Lesson Plan - Get It!
Do you live in a big city, a suburban town, or a rural village? Are the needs of each locale the same? How would this affect the type of local government they have?
In the previous Related Lesson in our Local and State Government series, found in the right-hand sidebar, you learned about the people and positions that make a state government.
To review what you have learned, write the answers to the following questions on a separate sheet of paper:
- What are state governments modeled after?
- What are the three branches of state government?
- What is the purpose of each branch of state government?
- Who is like the president of a state government?
When you are finished, review your answers with your teacher or parent. If you had difficulty answering any of these questions, you may want to go back to the previous lesson and review the information before moving forward with this lesson.
Now, you will learn about the people and positions that make up local government. You will also have an opportunity to research your local government.
To get started, read State & Local Government, on WhiteHouse.gov. When you open the page, scroll down to the section, "Local Government," that is located about halfway down the page. As you read, answer the following questions on a separate piece of paper:
- How are local governments divided?
- What is a municipal government?
- How do municipalities vary by city or town?
- What are municipalities responsible for?
- Where does local government get its power?
When you are finished, discuss the answers to the questions with your teacher or parent.
Municipal government is another term for local government. It is a government that oversees a city or town. Local governments get their power from the state government. Municipal governments can look very different in each city or town.
- How might the local government in a city with 700,000 people look different from a local government in a town with 5,000 people?
Discuss your answer with your teacher or parent. A city with 700,000 people probably has a local government with many representatives and positions, whereas a small town with 5,000 residents may have only a few representatives.
Many cities and towns have their own version of the executive, legislative, and judicial branches. For example, most local governments have a mayor. The mayor acts within the executive branch of a city or town. The mayor is usually a member of the city council and helps create laws for his or her city. Mayors are elected by the citizens.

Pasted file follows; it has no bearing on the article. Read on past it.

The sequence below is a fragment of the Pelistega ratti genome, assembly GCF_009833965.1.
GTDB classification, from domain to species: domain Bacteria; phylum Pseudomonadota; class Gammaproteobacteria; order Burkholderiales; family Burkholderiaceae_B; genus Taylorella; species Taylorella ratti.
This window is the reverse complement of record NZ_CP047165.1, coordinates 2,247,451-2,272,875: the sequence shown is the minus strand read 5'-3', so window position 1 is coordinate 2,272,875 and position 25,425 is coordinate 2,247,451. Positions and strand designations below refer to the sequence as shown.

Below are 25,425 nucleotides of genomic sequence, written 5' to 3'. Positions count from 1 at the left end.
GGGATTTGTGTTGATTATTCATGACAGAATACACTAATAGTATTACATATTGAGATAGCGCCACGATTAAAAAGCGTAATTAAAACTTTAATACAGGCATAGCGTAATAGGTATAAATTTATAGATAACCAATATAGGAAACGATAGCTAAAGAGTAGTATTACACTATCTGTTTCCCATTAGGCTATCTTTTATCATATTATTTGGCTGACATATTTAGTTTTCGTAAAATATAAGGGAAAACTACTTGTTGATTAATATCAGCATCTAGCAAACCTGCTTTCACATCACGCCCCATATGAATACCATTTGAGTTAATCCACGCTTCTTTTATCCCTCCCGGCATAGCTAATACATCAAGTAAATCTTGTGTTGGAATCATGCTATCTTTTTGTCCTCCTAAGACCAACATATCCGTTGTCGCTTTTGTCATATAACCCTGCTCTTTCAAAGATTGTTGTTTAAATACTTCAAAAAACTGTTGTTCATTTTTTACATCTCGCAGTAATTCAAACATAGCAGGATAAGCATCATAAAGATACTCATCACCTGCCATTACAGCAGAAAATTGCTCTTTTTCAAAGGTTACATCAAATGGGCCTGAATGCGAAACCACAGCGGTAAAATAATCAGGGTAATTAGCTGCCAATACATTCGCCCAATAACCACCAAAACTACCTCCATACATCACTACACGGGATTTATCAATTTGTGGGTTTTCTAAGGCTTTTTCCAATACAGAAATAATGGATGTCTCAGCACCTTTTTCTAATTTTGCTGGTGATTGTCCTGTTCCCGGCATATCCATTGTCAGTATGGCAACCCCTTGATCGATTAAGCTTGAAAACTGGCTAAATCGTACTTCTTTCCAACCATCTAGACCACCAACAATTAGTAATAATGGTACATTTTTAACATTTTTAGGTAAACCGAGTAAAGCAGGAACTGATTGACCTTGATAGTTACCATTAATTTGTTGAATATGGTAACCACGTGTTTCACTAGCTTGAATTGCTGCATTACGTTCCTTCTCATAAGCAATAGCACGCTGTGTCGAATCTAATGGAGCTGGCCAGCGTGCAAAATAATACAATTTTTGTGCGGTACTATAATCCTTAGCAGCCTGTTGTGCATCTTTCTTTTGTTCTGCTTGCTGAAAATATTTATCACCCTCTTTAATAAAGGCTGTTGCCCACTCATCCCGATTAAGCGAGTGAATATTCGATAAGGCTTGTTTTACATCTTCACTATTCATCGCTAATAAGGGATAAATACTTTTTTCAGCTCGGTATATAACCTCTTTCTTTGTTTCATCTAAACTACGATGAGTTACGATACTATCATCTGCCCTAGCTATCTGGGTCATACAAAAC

The city council is the legislative branch of a city or town. The city council creates laws for a city or town. City council members are usually elected. The number of members a city council has often depends on the population size of a city or town. For example, the city with 700,000 people would have a much larger city council than the town with 5,000 people. Read City Council (The City of Houston) to learn more about the city council in Houston, Texas. Remember, all city councils look a little different. So, the city council in your city or town may not be exactly like this one. As you read the article, write the answers to the following questions on a separate sheet of paper:
- How many city council members are there in Houston?
- What role does the mayor play on the city council?
- How are the city council members selected?
- How long is a term on city council?
When you are finished, discuss your answers with your teacher or parent.
Municipal, district, and circuit courts make up the judicial branch of local government. These courts try cases to make sure the law is being upheld. If there is a question about the decision made by a lower court, the case is taken to the state supreme court.
There are also many other offices and positions that make up local government. For example, a school board and water commissioner are also part of local government. Draw the following chart on a separate sheet of paper:
||How to Get this Position
||What this Position Does
To get an idea of all the positions that make up local government, you will look at a list of local government positions in Vermont. Remember, all local governments are different. So, your local government may not offer some of the positions listed, or it may have positions that Vermont does not. As you review the list, select three jobs you find interesting. Write about those jobs in your chart. To complete the chart, use Local Offices (Vermont Secretary of State).
Maybe you will work for your local government one day!
- Did you see any positions you might want to have?
- What do you need to do now so you could have that job in the future?
Share your ideas with your teacher or parent.
Then, move on to the Got It? section to research your local government.